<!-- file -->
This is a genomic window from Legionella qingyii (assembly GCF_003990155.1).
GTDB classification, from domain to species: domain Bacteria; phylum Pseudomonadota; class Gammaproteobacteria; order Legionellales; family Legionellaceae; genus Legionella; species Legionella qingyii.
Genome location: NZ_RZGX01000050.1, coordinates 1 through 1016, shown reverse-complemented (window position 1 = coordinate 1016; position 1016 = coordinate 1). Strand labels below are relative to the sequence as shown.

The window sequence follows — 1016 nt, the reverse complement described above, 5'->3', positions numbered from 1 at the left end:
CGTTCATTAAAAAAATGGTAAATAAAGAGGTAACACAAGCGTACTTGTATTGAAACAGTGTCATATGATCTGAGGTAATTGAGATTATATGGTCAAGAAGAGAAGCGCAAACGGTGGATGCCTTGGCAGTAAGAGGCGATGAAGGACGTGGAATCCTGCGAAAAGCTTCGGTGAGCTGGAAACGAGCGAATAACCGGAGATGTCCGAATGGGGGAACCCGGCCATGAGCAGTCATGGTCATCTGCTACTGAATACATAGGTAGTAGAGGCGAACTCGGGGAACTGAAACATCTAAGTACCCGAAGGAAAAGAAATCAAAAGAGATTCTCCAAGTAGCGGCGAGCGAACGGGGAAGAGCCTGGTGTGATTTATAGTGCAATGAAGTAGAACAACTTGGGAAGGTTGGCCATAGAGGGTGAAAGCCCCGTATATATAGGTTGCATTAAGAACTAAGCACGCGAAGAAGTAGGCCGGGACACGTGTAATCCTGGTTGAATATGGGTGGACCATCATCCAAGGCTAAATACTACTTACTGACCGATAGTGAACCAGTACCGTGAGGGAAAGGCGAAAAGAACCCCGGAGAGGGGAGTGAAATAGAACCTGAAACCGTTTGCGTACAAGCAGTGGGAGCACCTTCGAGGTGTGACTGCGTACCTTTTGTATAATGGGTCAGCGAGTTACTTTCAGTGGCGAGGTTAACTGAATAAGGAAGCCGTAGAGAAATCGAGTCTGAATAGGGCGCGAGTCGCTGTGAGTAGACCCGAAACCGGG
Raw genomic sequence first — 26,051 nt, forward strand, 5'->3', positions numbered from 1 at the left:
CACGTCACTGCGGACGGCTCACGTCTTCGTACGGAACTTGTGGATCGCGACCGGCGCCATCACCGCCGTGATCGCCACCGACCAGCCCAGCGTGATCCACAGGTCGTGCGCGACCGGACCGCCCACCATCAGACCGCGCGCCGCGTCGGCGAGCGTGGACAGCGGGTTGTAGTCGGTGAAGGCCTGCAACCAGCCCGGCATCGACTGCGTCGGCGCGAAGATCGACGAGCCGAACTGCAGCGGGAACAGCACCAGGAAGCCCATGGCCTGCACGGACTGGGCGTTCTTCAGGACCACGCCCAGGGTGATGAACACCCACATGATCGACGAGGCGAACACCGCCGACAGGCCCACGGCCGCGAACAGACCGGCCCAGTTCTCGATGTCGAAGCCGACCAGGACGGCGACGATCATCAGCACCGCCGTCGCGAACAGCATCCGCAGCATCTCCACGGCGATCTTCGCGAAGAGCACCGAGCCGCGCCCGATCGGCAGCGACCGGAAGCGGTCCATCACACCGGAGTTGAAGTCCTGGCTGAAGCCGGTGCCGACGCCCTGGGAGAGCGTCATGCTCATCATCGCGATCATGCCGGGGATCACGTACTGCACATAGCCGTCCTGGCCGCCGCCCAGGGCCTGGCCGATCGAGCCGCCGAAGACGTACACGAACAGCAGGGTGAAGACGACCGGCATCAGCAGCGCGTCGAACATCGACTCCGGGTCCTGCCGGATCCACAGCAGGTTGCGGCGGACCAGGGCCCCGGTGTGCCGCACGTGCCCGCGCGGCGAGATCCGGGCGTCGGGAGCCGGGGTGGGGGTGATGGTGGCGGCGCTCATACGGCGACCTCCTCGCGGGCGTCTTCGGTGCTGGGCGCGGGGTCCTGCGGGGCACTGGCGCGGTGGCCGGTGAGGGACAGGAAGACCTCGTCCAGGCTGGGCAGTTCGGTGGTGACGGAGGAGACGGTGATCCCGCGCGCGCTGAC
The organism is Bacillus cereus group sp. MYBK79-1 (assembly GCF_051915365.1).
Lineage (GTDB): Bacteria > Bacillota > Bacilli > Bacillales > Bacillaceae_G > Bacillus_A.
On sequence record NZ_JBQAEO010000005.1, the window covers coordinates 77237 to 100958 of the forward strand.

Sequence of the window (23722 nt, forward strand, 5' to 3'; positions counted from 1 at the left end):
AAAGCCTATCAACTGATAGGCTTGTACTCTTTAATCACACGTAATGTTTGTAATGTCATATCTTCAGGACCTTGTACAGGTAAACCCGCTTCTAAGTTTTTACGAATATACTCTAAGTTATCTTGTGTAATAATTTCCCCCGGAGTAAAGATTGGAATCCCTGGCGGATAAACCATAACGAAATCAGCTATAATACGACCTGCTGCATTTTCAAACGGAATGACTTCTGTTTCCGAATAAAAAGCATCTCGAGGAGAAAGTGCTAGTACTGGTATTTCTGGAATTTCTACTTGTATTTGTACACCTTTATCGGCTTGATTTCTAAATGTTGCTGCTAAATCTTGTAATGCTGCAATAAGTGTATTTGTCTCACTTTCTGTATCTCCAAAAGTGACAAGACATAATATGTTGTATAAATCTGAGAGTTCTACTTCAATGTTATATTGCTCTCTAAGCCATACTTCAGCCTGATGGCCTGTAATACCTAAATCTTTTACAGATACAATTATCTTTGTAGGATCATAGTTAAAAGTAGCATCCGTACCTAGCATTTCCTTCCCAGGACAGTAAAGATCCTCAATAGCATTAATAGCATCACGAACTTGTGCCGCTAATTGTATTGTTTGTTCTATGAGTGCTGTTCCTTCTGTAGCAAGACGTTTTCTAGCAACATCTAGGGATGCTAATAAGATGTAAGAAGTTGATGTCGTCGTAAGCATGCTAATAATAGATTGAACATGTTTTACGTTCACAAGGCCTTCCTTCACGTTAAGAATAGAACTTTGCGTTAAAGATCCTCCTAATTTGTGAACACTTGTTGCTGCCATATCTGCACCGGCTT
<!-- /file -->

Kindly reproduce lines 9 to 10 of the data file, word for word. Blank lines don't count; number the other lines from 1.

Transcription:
Lineage (GTDB): Bacteria > Bacillota > Bacilli > Bacillales > Bacillaceae_G > Bacillus_A.
On sequence record NZ_JBQAEO010000005.1, the window covers coordinates 77237 to 100958 of the forward strand.